Friday, July 16, 2010
Today we visited the International Commission of Missing Persons. This organization was established at the initiative of former President Bill Clinton following the 1997 G-7 summit (the G-7 nations are France, Germany, US, UK, Canada, Japan, and Italy). Funding comes from countries and foundations around the world.
The purpose was to get governments’ cooperation in locating and identifying people who disappeared during armed conflict or as a result of human rights violations. In recent years, ICMP has extended its work to include disaster victim identification.
ICMP works in Bosnia to identify the exhumed remains of those who were killed during the 1990s war. Their techniques and methods are now being used for bodies found in Argentina, Southeast Asia, Africa, and the Middle East.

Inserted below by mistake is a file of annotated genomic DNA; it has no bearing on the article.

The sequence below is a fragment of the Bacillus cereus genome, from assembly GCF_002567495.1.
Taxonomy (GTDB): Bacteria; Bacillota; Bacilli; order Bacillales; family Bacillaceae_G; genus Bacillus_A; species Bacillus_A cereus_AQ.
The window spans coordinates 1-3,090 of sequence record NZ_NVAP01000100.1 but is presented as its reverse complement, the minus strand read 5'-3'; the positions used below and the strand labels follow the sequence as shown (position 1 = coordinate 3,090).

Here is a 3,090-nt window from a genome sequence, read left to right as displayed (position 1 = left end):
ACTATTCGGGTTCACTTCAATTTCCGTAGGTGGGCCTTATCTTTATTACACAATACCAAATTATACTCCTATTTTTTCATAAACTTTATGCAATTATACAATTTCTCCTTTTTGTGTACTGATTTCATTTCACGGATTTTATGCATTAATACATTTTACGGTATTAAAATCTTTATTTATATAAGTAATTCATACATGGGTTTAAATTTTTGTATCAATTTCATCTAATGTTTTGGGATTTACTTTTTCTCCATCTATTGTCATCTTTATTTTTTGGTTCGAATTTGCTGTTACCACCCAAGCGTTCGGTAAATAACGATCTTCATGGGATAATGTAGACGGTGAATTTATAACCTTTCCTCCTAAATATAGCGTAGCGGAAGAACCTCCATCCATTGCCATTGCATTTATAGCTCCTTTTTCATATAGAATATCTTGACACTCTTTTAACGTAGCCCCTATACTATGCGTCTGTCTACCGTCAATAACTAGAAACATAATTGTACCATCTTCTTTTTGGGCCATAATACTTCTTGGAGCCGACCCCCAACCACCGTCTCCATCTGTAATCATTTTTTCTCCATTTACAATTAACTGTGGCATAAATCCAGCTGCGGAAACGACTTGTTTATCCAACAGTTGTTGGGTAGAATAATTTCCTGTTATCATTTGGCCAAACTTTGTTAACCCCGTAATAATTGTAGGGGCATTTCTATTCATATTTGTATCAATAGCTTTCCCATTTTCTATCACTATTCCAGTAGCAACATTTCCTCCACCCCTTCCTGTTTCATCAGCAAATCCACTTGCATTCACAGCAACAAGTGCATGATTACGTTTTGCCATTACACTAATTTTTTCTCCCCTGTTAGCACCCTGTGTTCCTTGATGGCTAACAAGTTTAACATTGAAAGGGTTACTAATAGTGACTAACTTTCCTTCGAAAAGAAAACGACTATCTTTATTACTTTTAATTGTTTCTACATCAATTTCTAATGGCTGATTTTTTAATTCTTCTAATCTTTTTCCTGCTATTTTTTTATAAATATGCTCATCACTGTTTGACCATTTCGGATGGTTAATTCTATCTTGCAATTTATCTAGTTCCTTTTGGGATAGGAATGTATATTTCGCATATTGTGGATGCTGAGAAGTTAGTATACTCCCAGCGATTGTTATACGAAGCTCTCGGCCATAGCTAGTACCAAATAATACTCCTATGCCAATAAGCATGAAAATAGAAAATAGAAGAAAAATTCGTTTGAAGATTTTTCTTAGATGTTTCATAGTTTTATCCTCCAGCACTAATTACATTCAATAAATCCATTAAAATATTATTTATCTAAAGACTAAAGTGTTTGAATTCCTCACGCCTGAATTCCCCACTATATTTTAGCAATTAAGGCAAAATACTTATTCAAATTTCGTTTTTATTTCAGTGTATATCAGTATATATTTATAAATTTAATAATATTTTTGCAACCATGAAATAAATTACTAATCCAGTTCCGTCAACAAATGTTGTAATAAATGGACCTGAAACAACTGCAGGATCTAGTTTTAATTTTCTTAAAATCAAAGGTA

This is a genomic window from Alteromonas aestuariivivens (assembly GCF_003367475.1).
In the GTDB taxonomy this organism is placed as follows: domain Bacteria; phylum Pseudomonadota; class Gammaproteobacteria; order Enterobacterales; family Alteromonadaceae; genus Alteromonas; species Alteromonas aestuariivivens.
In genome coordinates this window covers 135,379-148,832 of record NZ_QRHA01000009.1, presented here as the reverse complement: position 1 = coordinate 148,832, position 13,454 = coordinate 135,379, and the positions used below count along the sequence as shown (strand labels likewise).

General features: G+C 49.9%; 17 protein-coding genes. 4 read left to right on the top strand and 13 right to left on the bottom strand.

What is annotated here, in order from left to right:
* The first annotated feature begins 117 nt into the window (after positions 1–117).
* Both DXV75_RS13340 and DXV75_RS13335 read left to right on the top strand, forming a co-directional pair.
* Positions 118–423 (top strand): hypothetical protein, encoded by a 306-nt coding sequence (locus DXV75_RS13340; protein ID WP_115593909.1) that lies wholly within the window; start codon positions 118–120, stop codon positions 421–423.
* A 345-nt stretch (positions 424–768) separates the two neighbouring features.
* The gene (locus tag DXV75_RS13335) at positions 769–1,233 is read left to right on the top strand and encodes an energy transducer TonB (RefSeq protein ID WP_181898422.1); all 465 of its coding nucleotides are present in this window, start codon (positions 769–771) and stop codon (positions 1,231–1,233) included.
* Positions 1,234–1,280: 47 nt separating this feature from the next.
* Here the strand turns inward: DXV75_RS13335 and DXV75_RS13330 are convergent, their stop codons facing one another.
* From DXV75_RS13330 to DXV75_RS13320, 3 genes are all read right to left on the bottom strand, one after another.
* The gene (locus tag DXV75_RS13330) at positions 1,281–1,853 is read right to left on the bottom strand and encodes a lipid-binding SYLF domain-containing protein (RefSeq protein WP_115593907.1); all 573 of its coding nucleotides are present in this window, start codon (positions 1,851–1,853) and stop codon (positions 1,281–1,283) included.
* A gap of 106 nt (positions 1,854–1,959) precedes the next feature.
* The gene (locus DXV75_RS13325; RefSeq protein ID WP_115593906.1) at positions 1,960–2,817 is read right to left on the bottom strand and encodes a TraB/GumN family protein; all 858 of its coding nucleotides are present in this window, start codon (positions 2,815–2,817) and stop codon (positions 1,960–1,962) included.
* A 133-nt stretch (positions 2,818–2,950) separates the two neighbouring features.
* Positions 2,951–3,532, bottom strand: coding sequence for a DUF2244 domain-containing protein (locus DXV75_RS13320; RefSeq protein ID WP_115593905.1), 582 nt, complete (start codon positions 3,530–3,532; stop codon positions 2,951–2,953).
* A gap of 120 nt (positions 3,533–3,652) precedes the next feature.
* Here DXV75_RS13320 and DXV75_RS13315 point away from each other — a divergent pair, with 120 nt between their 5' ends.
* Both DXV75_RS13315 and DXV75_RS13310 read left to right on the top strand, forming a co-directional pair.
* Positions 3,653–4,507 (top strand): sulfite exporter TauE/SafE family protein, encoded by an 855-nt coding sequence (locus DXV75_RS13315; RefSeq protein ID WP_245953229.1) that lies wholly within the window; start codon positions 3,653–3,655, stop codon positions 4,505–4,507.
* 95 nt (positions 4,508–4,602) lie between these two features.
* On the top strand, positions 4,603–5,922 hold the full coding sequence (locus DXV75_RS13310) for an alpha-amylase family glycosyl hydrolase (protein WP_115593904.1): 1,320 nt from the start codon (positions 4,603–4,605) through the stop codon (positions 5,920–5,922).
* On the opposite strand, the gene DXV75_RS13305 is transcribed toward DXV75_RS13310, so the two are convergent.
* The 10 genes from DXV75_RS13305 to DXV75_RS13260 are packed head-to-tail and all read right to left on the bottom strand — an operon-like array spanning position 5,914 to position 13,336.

In addition, ICMP provided DNA analysis after the September 11th tragedy, Hurricane Katrina, the Asian tsunami, and to identify victims of the ferry disaster in the Philippines.
What does ICMP do in Bosnia? One of the necessary steps to post-conflict justice is the identification of those who disappeared or who were murdered. Until this step is taken, uncertainty about the fate of these missing persons obstructs the path to peace, weakens the rule of law, and leads to a lack of confidence in a country’s political institutions.
I wrote about visiting Srebrenica and the burial of 775 genocide victims on July 11. This was possible only because of the work of ICMP.
In a very over-simplified explanation, the process works as follows.
1- Remains are exhumed and coded for identification. In photos I posted from Srebrenica, you’ll see a large mass grave. Bones and other remains from this site, like at many, many others throughout the country, will be uncovered, detritus from the surface will be removed through a scientific process, and DNA samples will be drawn.